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How to? Handle unexpectedly inaccessible CWD

Discussion in 'Support' started by Steve Fabian, Jul 11, 2013.

  1. Steve Fabian

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    As I am sure many others do, my CWD is often on a network drive, and my TCC prompt displays CWD. However, the network is subject to failure, and when that happens, I want to:
    1/ terminate any command in progress that requires use of the network
    2/ if the CWD is no longer accessible change to an accessible default.

    I suspect ON ERROR is the primary method for 1/ above, and can deal with 2/ if the network failure occurs while a command is executed. However, how can I handle a network failure which occurs when TCC is waiting for a new command at the command prompt?
     
  2. Joe Caverly

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    Could you use the NETMONITOR command to check for a network failure?

    Joe
     
  3. rconn

    rconn Administrator
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    The simple answer is no -- when TCC is at a prompt you can't interrupt it with another command.

    The more complicated answer is yes, if you want to write a plugin that monitors network connections and then sends a ^C / ^Break signal to TCC if a connection is lost. (And couple that with a PROMPT command that checks for this and switches the drive.)
     
  4. vefatica

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    I looked into this a bit. Subscribing to NetworkLocationAwareness (NLS service) is quite far from trivial and (IMHO) seems simply not worth the trouble. And even that, I believe, involves polling. In a plugin, a very simply thread could very efficiently poll for the availability of _CWD but (again IMHO) even that seems like overkill.

    Somewhere, I have code for an "EVERY" plugin command (EVERY N s|m|h command). You could probably use a simple (meant for the background) BTM to do some kind of monitoring. I abandoned that because I couldn't think of anything to do with it.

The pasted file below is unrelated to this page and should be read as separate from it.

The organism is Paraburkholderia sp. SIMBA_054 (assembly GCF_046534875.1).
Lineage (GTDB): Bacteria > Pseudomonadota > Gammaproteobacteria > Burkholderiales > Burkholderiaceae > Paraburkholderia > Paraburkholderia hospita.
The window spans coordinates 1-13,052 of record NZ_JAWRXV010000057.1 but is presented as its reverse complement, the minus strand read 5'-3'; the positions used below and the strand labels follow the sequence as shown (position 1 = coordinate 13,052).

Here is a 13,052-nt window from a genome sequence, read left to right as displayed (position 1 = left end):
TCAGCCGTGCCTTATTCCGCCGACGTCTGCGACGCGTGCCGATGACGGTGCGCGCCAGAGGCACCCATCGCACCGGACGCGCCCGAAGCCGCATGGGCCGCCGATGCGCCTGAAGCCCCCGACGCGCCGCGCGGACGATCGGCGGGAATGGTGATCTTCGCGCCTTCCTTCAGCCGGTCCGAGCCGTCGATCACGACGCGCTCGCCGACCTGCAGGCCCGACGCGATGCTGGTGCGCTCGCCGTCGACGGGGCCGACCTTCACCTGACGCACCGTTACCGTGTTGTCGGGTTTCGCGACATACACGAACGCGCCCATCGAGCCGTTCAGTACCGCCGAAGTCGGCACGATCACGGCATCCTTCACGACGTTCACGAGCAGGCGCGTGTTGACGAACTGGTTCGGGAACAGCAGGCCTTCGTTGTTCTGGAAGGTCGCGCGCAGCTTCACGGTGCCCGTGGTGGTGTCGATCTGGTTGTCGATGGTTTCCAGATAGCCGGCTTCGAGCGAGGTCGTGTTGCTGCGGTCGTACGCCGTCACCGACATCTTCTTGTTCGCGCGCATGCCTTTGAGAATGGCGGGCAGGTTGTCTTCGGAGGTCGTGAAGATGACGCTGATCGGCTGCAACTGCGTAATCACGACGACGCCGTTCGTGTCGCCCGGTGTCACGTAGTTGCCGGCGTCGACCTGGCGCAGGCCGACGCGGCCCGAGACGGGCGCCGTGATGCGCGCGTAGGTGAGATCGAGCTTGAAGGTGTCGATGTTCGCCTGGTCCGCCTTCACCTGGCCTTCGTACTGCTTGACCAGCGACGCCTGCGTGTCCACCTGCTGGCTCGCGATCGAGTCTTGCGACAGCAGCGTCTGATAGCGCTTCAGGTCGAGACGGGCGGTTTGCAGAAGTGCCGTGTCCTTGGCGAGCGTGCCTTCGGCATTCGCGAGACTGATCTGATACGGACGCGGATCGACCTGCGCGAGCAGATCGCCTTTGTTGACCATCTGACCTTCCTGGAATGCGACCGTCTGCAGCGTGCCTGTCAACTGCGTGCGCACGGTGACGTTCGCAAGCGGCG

5. vefatica

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    A question for Rex: It _CWD is a network path and I disconnect from the network, this test fails to detect it.
    Code:
    if ( !GetCurrentDirectory(MAX_PATH,szCwd) || !SetCurrentDirectory(szCwd) )
    That is, both functions continue to succeed. What fails in the expansion of _CWD causing this message from TCC?
    Code:
    \\lucky\v$> echo %_cwd
    TCC: (Sys) The specified network name is no longer available.
     
  6. rconn

    rconn Administrator
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    %_CWD first checks to see if the drive exists.
     
  7. vefatica

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    How? The _CWD in question is "\\lucky\v$". I also tried IsPathDirectory() but that continues to succeed after a VPN has been connected.
     
  8. rconn

    rconn Administrator
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    GetDriveType().
     
  9. vefatica

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    OK, thanks. I'll try that. I can also get the desired message (net name no longer available) with CreateFile(FILE_READ_ATTRIBUTES).
     

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